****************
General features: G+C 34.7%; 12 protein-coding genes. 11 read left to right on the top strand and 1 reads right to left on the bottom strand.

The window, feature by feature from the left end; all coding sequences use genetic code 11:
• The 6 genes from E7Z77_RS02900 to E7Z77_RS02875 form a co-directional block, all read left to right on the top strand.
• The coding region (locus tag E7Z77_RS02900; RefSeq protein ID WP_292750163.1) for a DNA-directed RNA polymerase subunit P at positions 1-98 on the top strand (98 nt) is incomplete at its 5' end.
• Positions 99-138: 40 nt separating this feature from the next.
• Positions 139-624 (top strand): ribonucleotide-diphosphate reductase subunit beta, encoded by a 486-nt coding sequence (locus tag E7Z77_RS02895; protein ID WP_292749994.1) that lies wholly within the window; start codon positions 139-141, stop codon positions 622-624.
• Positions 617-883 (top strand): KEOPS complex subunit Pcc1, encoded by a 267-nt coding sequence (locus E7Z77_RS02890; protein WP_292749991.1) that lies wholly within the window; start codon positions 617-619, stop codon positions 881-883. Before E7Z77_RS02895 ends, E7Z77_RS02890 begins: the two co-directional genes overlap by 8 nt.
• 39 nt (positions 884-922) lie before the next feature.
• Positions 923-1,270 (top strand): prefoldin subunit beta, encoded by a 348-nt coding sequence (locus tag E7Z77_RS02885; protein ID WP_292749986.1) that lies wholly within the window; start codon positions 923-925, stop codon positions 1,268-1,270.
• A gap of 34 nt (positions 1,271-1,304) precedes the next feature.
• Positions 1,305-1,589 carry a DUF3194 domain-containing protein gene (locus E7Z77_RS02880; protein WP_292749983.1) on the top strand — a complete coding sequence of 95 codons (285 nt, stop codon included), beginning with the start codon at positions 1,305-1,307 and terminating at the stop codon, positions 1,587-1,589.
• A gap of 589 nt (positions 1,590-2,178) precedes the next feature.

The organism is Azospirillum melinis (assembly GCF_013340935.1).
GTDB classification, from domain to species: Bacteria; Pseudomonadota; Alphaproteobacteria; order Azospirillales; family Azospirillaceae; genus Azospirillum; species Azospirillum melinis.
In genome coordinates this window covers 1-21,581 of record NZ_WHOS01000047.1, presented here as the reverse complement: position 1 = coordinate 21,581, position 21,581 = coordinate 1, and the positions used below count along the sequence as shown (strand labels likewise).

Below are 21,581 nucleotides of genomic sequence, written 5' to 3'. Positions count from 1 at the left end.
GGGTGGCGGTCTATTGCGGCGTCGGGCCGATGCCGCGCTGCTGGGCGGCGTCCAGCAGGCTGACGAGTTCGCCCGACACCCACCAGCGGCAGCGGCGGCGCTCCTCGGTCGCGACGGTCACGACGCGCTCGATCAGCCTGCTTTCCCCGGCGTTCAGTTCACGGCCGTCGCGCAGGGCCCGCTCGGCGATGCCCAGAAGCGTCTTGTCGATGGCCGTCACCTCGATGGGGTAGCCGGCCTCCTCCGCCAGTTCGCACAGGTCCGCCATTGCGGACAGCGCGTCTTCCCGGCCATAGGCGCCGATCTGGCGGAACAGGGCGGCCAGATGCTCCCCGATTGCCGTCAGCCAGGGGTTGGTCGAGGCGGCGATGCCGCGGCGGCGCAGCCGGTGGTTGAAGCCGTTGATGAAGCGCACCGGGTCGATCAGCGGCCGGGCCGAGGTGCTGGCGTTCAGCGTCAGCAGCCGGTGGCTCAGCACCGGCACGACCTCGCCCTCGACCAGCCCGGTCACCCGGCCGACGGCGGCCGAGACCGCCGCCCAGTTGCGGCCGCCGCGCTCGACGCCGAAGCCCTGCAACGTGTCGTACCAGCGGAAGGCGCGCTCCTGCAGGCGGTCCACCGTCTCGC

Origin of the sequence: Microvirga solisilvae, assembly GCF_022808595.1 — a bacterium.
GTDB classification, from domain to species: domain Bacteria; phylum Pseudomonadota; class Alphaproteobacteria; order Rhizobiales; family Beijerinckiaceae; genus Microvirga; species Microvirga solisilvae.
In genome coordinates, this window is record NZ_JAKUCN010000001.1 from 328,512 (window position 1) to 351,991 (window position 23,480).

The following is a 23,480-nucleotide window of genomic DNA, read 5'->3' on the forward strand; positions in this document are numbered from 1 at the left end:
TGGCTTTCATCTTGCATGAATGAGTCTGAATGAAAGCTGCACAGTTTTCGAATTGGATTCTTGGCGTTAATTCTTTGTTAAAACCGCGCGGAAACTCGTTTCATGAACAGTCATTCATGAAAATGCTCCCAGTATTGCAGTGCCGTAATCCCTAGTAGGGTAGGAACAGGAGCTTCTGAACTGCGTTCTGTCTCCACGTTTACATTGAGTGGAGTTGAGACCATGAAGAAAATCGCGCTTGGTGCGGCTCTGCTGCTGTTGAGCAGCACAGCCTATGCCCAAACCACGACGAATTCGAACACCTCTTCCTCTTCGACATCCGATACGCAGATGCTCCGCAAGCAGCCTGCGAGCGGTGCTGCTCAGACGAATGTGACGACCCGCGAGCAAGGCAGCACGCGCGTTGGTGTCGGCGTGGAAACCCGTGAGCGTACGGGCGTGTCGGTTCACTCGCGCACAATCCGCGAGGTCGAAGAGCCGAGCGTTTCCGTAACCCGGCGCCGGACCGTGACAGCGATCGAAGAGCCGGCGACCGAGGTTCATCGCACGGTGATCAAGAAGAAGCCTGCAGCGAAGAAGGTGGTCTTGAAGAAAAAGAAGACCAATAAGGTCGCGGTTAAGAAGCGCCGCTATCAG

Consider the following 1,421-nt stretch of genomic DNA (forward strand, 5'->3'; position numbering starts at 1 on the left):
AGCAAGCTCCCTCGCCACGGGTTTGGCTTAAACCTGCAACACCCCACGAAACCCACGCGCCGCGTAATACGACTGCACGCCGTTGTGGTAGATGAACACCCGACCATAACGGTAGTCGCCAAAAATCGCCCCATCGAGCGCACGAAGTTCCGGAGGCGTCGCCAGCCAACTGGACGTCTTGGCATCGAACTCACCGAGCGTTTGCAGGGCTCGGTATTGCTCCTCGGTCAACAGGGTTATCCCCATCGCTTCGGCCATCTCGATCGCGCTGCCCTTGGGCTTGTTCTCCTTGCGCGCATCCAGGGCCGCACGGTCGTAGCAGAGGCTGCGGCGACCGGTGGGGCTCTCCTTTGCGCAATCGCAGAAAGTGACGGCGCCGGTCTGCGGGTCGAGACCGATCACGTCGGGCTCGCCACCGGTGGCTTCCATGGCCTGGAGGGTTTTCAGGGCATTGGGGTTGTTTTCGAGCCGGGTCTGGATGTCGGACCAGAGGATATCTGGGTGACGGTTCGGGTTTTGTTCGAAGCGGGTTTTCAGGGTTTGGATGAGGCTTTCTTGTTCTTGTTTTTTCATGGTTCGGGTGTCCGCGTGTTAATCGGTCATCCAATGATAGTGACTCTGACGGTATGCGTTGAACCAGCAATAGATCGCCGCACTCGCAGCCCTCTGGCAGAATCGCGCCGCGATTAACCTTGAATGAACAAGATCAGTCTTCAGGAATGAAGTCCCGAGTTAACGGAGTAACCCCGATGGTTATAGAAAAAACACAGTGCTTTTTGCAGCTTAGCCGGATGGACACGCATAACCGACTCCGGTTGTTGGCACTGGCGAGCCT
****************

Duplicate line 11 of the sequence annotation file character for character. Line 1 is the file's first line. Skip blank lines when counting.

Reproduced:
• Positions 1,305-1,589 carry a DUF3194 domain-containing protein gene (locus E7Z77_RS02880; protein WP_292749983.1) on the top strand — a complete coding sequence of 95 codons (285 nt, stop codon included), beginning with the start codon at positions 1,305-1,307 and terminating at the stop codon, positions 1,587-1,589.